He’d been sent to Mrs Packham, the school counsellor. He played head games with her. One session he would be angry, the next remote, the next sulky, the next plain insane. He knew she knew he was playing games. He didn’t want to be an official victim, a Bereaved Pupil. The truth, the things he felt in his heart, the sense of disbelief, the slow understanding that death was forever, that what had happened to Tejendra was insane, an offence against the worldview his dad had nurtured in him – that the universe was a rational, organised place that followed unbreakable laws – all these he told to Colette. She had been Dad’s research colleague and a family friend for almost as long as he could remember. An unofficial aunt. She listened, she said nothing, she offered no advice and no judgements. She bought him good sushi and Japanese tea so hot it scalded the taste buds off his tongue.
Dad had died three months ago. The seasons had turned, a new school year had begun, and now Christmas hung over the end of the year like a great shining chandelier, all glints and lights. At the top of the year they would start again. In the long night of the short days, they would move on.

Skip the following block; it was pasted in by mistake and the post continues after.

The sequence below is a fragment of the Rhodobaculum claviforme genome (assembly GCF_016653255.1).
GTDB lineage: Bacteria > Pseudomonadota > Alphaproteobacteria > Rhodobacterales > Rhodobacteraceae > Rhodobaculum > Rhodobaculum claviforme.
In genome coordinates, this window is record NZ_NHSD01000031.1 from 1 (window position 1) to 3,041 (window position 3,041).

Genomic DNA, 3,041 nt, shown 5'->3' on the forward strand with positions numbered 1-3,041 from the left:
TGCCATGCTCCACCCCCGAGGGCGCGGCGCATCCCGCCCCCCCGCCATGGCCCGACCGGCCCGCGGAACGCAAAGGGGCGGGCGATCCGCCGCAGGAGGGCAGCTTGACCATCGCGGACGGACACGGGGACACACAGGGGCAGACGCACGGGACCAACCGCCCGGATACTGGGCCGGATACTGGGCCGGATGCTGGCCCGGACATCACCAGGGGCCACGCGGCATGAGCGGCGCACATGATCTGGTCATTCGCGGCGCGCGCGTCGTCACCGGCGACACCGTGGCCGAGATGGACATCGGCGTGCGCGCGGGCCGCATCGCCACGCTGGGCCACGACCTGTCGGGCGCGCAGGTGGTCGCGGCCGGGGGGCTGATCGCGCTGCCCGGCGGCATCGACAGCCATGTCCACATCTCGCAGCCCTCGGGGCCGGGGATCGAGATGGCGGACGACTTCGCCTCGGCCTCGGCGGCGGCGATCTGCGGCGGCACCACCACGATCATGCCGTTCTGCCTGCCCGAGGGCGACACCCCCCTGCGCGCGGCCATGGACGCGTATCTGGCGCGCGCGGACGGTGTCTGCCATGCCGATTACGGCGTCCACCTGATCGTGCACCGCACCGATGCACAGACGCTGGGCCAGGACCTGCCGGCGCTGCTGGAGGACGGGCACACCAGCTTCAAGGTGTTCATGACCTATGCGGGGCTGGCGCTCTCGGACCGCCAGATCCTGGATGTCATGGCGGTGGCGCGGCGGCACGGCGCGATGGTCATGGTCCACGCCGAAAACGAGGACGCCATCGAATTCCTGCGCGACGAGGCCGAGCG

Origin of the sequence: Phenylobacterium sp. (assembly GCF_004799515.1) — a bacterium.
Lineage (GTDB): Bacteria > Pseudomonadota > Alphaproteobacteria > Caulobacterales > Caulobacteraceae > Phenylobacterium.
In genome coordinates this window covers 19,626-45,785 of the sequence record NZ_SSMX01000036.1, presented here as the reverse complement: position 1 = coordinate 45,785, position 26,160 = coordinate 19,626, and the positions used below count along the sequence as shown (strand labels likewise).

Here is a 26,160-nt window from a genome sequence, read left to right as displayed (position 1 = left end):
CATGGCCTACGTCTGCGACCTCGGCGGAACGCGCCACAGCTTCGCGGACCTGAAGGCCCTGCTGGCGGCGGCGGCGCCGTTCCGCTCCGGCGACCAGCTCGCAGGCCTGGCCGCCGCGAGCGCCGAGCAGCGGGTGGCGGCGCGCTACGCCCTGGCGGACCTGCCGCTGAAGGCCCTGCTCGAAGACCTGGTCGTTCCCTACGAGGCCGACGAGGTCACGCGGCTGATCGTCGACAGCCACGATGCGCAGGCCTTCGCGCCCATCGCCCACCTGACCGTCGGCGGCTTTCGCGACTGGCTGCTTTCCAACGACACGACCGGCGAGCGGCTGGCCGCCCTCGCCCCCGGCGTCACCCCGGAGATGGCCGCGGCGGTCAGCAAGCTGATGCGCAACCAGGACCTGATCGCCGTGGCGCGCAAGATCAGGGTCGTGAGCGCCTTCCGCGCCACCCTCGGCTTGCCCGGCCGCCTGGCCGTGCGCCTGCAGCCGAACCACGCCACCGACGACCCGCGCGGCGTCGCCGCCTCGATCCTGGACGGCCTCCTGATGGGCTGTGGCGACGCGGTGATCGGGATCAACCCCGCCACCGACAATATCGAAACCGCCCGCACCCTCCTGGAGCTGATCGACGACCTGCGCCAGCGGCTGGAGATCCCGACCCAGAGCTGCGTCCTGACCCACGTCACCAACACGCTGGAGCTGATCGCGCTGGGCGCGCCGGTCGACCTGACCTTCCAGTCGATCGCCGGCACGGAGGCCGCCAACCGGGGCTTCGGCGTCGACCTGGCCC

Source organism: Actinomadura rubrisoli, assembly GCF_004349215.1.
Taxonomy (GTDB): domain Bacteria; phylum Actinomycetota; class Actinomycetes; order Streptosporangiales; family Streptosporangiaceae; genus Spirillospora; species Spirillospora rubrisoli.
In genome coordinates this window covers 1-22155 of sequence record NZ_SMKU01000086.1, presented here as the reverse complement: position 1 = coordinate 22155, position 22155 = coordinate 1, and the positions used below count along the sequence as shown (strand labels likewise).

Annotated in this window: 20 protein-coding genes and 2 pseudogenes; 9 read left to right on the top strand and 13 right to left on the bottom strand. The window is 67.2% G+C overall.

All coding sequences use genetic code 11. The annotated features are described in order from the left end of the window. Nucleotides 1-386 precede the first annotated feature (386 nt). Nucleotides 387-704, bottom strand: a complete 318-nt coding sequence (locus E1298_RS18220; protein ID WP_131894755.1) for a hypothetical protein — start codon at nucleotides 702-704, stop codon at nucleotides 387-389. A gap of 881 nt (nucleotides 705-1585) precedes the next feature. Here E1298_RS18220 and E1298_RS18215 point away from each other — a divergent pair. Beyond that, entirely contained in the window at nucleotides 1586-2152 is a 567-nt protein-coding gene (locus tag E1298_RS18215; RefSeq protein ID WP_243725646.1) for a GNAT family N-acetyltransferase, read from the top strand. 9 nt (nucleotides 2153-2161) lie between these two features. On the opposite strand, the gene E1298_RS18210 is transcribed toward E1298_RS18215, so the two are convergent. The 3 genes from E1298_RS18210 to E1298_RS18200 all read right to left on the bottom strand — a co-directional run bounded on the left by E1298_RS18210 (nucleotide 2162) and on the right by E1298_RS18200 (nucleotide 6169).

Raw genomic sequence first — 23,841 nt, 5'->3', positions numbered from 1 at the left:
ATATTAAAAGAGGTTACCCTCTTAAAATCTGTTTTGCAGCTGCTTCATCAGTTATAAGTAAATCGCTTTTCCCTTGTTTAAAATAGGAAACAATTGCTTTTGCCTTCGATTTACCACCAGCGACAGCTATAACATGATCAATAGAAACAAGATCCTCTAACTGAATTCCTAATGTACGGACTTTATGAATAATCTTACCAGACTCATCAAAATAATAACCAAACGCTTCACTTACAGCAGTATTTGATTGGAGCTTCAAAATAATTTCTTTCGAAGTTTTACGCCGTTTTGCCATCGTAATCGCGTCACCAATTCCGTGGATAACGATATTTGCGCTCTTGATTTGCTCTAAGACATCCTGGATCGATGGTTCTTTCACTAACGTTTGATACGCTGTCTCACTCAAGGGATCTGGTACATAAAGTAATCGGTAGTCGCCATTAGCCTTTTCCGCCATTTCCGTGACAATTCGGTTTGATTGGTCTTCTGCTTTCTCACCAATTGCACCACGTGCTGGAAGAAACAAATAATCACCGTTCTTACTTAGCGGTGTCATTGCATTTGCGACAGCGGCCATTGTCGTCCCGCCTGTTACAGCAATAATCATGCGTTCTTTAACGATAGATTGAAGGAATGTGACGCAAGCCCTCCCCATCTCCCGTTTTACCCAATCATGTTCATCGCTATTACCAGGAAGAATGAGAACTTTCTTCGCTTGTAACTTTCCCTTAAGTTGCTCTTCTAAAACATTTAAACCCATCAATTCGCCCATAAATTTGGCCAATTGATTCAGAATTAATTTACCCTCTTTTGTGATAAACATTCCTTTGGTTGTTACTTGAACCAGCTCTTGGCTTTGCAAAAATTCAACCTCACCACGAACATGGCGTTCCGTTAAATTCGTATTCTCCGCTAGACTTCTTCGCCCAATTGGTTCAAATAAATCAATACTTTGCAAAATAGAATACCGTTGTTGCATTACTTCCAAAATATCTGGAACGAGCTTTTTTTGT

So he needed to buy presents, good ones. Through the cemetery gates he could see a huddle of people at the bus stop, pressed together out of the rain. He pulled out his phone. The Number 73 bus was due at the stop in thirty-eight seconds. Rain smeared the screen. He waved his hand. A map appeared showing the bus as a little animated character ambling along Northwold Road to the terminus. He could see it, one of the new double-deckers looming over the little scuttling cars and the white vans, shouldering its way into the bus lane. The traffic was so quiet since the new fast-charge, high-capacity batteries had come down from the moon and made electric vehicles cheap, quick, reliable and must-have. Stoke Newington High Street purred where once it had growled. A double baby buggy crossed his path. He skidded, almost went down. The woman, short and stocky, with dark, lank hair, glared at him.